157 Commercial Street

157 Commercial Street, by David W. Dunlap (2011).

157 Commercial Street, by David W. Dunlap (2011).

"Snug harbor," by David W. Dunlap (2011).

“Snug harbor,” by David W. Dunlap (2011).

Kevin O'Shea, by David W. Dunlap (2011).

Kevin O’Shea, by David W. Dunlap (2011).

Before Commercial Street, houses close to the water faced the water. No. 157 still does. Local lore holds that this three-quarter Cape dates to the mid-1700s, that it is haunted, and that fugitive slaves were hidden by abolitionists in a “snug harbor” cavity in the central chimney tower (pictured). In the 1930s, this was the Hatchway boarding house. Romain Roland and his wife, Eileen, renovated it in 1978 as the French restaurant Chez Romain, fondly remembered as one of the most sophisticated in town. It was succeeded in 1984 by Snug Harbor, a Creole-Cajun bistro run by Diane Corbo and Valerie Caranno. They sold it in 1991 to Glen and Gary Martin, who reopened it as the Martin House, specializing in New England fare. It closed in 2005. The property was acquired in 2010 by Kevin O’Shea and David Bowd, who rebuilt it as a private home while keeping many historical elements.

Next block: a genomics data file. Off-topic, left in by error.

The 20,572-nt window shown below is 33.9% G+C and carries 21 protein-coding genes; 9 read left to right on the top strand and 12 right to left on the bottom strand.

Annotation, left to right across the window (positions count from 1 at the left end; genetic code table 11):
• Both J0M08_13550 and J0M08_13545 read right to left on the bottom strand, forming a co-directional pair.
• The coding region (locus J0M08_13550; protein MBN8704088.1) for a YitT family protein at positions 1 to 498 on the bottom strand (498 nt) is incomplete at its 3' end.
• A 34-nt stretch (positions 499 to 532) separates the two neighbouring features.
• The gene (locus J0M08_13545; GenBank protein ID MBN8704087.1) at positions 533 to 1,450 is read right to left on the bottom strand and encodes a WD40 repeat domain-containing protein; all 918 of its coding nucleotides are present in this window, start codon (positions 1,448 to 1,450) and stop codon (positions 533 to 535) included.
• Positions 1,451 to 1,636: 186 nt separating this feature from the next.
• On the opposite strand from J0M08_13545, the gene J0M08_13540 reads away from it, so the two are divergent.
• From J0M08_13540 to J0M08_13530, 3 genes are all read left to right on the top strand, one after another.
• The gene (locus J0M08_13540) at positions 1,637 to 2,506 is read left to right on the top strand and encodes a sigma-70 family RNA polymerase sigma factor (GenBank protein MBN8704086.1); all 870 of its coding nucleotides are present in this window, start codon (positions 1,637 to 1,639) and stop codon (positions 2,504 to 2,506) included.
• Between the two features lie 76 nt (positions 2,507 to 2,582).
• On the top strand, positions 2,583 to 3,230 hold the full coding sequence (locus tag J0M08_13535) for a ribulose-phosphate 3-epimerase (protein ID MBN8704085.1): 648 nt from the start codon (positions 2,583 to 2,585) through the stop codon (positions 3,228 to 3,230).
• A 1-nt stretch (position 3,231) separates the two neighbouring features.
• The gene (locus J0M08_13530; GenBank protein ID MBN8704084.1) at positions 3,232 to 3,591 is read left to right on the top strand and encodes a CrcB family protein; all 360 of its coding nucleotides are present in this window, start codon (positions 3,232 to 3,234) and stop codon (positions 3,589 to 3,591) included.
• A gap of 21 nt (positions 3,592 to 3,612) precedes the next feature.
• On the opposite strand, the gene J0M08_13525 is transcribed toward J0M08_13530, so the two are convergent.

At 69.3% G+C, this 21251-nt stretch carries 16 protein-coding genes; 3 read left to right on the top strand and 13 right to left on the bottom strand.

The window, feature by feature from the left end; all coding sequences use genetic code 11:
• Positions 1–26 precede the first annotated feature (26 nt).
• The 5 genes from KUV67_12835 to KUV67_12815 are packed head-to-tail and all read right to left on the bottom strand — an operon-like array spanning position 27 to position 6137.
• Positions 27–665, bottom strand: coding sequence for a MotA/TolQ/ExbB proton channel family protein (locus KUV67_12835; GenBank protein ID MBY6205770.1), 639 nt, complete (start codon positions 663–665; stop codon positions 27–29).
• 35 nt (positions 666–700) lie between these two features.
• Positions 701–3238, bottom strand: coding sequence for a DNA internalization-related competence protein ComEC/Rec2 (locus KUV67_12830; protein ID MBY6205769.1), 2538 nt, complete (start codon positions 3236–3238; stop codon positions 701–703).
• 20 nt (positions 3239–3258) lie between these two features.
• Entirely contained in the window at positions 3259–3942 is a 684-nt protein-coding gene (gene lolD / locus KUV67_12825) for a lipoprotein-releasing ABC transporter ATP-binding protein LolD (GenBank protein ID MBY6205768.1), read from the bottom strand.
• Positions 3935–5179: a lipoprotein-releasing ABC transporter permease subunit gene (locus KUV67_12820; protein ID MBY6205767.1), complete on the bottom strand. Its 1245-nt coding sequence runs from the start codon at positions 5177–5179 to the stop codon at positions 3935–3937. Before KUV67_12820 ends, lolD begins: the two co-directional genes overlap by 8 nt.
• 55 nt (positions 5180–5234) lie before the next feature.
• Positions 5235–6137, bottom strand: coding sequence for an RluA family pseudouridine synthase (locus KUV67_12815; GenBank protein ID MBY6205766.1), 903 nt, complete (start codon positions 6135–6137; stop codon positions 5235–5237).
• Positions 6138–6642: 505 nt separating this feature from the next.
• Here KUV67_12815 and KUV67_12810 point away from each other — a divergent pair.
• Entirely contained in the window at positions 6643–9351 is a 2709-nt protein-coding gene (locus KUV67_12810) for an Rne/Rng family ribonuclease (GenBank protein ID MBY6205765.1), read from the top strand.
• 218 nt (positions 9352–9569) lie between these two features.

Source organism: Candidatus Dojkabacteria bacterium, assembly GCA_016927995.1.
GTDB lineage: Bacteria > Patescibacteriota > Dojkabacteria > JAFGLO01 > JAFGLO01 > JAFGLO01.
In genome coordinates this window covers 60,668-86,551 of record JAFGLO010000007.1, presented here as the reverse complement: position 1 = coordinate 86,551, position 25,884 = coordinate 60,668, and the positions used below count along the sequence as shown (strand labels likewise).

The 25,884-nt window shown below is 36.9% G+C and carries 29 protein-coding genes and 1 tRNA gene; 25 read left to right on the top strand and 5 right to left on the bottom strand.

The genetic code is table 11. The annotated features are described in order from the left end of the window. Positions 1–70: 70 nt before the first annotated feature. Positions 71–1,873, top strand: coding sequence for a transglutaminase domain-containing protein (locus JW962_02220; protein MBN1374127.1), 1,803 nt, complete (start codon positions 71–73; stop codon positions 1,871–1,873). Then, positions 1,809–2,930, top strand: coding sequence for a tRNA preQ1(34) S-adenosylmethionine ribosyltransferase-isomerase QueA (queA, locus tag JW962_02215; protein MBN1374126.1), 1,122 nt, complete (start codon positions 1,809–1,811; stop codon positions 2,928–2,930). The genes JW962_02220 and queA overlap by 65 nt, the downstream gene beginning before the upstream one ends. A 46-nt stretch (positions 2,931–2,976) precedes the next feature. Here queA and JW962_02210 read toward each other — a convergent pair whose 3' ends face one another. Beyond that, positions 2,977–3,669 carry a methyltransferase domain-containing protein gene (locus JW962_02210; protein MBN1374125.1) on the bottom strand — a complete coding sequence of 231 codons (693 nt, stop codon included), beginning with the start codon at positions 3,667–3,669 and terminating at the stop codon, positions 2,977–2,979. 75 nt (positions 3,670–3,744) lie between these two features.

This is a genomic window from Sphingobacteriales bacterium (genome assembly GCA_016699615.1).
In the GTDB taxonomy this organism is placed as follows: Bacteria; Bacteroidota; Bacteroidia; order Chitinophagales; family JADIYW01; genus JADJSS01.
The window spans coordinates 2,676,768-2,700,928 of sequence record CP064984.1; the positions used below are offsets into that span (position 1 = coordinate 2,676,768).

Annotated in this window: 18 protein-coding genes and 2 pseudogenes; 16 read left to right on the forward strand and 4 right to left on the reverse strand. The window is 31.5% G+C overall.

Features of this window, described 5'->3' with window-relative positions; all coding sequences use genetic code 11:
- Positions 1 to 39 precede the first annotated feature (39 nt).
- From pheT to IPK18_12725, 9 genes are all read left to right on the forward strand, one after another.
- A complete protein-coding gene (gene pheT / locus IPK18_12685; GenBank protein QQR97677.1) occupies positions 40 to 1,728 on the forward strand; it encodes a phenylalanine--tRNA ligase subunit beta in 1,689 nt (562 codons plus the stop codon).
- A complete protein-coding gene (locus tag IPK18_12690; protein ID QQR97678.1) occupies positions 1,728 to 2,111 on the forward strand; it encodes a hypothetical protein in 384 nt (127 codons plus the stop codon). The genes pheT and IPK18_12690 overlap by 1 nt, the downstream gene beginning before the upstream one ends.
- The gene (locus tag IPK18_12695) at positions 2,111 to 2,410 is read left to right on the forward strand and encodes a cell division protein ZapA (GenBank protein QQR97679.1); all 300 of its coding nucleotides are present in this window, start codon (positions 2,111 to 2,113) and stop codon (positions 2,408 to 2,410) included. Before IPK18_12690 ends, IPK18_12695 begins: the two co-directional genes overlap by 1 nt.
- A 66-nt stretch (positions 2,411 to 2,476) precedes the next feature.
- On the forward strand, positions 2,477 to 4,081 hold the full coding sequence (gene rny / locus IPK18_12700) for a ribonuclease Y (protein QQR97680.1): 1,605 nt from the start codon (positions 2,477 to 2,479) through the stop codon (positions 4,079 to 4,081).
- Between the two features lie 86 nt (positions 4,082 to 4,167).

More than 2,000 buildings and vessels are searchable on buildingprovincetown.com. The Building Provincetown book is available for purchase ($20) at Town Hall, Office of the Town Clerk, 260 Commercial Street, Provincetown 02657.

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